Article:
It was Rupert Murdoch who invented the modern media empire. Now his reach includes two thirds of the Earth’s population. In this revised and updated edition, William Shawcross brings Murdoch’s story up to date. “Of all the biographies on Murdoch, this is the most comprehensive and balanced and comes closest to explaining a bundle of contradictions.”–Edwin Diamond, New York magazine.
Higher class of corporate denizens absolutely love metaphors, buzzwords and doublespeak. Corporate conversations are sometimes a bit similar to the way that Mr. Helpmann speaks in the movie Brazil:
“Bad sportsmanship. A ruthless minority of people seem to have forgotten good old-fashioned virtues. They just can’t stand seeing the other fellow win. If these people would just play the game… “
“We’re fielding all their strokes, running a lot of them out, and pretty consistently knocking them for six. I’d say they’re nearly out of the game.”
“All I can say is don’t fall at the last fence. The finishing post’s in sight. See you in the paddock… keep your eye on the ball. ”
Although Mr. Helpmann only uses sports metaphors, they usually come in a much wider variety as chronicled at jennypeters.com.
For some reason, public transportation in a form of a bus became a symbol of “quick corporate death” as in “you need to document this project for the “hit by a bus scenario”” or “what if Joe gets hit by a bus tomorrow?”. There’s even an expression “bus number” – a number of key people in a company.
Yesterday I’ve encountered the actual “hit by a bus” scenario:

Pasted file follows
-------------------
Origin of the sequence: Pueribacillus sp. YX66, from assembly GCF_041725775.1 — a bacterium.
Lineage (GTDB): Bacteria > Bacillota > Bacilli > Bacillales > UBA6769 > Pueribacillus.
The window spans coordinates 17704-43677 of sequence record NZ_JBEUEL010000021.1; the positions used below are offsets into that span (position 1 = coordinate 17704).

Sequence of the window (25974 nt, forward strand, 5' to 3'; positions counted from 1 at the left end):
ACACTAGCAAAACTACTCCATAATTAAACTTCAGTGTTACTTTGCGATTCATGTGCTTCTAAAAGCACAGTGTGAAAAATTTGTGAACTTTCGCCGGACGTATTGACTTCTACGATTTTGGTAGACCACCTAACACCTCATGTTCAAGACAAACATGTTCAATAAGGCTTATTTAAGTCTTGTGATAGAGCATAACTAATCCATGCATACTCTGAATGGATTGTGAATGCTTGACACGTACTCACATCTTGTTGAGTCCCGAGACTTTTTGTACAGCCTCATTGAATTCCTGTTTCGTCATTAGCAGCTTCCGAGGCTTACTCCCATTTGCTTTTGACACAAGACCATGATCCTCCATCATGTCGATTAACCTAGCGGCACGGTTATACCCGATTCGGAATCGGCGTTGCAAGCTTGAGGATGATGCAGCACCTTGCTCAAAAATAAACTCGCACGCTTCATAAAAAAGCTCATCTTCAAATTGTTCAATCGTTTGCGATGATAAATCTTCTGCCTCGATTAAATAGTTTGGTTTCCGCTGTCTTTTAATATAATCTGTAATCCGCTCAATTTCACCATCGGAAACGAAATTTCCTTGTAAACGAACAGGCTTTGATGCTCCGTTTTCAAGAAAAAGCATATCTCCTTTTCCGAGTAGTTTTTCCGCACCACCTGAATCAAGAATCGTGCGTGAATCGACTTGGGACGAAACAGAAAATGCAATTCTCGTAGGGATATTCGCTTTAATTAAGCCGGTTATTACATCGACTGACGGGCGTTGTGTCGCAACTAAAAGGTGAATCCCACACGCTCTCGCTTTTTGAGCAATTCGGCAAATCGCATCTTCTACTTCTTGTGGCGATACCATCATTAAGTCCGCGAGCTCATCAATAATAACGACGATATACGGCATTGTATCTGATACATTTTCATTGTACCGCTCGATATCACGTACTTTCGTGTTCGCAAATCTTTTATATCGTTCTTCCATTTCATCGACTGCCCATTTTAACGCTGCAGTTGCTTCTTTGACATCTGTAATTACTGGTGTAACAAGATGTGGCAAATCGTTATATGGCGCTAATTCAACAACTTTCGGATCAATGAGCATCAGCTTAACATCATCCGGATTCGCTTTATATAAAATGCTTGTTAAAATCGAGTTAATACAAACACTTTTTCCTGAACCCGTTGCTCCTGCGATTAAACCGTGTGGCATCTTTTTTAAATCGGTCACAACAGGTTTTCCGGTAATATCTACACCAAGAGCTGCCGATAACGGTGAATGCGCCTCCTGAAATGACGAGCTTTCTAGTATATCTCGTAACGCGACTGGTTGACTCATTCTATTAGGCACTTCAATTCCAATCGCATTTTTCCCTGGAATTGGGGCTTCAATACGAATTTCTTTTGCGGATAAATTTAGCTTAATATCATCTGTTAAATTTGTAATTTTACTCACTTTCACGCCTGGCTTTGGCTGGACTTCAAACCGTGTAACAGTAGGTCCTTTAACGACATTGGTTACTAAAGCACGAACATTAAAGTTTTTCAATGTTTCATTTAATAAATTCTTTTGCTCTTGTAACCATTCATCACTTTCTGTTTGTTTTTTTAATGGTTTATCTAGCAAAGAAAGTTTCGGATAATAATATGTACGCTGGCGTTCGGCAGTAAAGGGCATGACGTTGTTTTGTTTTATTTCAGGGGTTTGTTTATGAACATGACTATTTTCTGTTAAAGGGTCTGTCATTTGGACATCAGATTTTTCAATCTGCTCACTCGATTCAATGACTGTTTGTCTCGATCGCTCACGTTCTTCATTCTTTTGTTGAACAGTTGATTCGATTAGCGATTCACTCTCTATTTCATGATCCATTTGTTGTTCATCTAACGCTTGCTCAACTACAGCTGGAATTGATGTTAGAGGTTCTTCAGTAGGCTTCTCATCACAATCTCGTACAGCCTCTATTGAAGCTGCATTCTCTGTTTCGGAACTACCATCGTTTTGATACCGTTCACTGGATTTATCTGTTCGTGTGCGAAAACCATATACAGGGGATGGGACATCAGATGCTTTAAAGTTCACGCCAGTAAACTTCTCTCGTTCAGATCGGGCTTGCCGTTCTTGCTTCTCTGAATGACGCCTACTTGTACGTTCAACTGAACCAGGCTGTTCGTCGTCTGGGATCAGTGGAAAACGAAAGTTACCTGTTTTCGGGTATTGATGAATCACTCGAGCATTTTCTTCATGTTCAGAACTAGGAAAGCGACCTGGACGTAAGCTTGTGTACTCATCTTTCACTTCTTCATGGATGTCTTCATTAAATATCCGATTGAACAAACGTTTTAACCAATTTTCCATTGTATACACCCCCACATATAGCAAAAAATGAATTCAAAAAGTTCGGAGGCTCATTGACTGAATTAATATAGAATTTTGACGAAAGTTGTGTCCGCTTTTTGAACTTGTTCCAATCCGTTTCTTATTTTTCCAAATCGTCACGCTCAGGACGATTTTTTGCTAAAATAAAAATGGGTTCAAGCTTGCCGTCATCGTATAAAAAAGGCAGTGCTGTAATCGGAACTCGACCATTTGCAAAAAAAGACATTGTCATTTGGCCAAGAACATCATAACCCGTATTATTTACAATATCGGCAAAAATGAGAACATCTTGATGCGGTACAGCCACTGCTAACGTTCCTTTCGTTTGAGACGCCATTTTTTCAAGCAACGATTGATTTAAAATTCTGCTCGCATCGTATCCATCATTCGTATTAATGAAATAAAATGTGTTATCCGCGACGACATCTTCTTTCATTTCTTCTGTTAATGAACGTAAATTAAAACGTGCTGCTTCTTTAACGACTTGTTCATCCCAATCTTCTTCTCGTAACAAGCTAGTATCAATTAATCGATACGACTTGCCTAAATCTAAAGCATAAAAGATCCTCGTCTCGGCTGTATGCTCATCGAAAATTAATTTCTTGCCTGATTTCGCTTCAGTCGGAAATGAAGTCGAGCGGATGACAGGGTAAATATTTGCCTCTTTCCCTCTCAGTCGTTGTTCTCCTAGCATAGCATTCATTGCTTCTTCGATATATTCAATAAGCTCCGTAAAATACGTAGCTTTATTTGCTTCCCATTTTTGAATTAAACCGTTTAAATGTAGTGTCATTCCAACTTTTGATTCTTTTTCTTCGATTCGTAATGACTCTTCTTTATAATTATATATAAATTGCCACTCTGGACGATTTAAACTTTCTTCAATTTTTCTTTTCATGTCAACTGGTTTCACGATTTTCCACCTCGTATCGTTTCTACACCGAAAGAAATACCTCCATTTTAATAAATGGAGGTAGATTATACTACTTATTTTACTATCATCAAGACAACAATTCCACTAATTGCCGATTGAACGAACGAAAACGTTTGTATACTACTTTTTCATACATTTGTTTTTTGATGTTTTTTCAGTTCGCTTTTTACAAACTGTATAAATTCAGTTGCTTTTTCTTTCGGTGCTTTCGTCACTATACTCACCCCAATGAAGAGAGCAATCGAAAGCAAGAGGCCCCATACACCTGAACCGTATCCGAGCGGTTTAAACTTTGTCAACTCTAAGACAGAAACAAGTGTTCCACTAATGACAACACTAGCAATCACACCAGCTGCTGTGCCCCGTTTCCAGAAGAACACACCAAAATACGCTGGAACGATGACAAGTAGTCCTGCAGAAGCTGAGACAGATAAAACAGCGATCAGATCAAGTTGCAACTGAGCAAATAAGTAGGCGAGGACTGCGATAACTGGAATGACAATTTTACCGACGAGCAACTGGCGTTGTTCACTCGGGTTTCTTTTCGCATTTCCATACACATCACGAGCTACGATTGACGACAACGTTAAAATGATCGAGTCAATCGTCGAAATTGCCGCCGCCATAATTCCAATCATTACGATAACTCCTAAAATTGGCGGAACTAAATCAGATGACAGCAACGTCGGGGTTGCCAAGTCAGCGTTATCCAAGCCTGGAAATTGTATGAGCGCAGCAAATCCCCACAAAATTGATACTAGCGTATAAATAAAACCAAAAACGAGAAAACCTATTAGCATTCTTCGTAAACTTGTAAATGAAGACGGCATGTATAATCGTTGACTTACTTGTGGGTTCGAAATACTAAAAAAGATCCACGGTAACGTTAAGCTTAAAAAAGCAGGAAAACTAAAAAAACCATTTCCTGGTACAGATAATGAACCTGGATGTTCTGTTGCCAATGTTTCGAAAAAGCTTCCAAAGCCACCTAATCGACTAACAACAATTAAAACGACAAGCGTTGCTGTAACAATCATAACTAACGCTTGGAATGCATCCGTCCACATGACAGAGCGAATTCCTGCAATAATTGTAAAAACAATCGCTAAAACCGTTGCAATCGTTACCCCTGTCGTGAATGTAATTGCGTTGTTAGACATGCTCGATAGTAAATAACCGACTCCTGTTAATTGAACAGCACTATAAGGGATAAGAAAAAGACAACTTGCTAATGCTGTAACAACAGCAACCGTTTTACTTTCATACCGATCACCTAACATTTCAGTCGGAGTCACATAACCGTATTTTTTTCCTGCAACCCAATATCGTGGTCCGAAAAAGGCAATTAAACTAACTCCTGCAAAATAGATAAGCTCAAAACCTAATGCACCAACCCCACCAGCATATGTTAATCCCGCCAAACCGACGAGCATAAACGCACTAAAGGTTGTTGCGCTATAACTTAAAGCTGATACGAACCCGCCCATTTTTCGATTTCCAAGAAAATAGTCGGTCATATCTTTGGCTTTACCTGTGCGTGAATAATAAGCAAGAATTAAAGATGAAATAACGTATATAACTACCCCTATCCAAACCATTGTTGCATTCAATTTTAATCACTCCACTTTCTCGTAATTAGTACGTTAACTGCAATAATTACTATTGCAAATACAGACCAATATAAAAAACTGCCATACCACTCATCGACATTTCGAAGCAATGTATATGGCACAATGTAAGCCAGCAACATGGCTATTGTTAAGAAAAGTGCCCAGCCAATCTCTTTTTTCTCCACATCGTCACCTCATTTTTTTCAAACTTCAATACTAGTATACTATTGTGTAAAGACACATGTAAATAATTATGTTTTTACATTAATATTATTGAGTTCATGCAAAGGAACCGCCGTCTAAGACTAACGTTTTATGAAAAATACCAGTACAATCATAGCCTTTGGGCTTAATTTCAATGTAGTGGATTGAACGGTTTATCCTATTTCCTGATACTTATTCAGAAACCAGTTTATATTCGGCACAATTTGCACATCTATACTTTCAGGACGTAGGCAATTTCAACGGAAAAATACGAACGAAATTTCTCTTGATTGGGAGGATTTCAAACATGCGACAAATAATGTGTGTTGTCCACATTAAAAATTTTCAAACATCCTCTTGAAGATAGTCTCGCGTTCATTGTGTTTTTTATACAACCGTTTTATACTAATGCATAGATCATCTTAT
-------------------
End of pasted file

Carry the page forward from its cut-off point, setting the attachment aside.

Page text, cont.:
Apparently some old lady got run over by an MTA bus and lost a leg. My favorite cop quote from the incident – “Hey, you better get onto the sidewalk, especially in light of what happened here.”
Back when Al Gore took the initiative in creating the Internet, this dude named James Parry figured out an interesting promotional trick. He built a homegrown Usenet search utility and tirelessly trolled it for the mentions of his own nickname, “Kibo“. When he found some, he would join the conversation. This feat of persistence gained him thousands of fans and even a homegrown religion, Kibology. I don’t think anyone has figured out a finer way to waste time, especially considering that commercial application of search technology in the past tended to mint millionaires and billionaires.
I have a special folder in my Bloglines accounts that holds a set of very popular, but surprisingly unreadable blogs. Remembering Kibo today, I think I understood why Microsoft evangelist Robert Scoble has so many readers. He’s the Kibo of bloggers! Look (and this is just one page):
Joey is 10x the guy I am
Rick Segal debates my impact
Alfredo asks what Wired’s top 40 list says to me
And this is just the first page! The quick pitter-patter of Scoble’s posts is filled with references to other people’s posts about him! Can Scoblelology be far behind? So far no hits.
Still, this does not explain why people read Joi Ito’s blog. It could be more properly described as “Where in the World is Joi Ito”. It’s all “Off to Japan“, “Off to SF“, “Off to Japan“, “Off to Australia“. I get it, he’s a world traveler.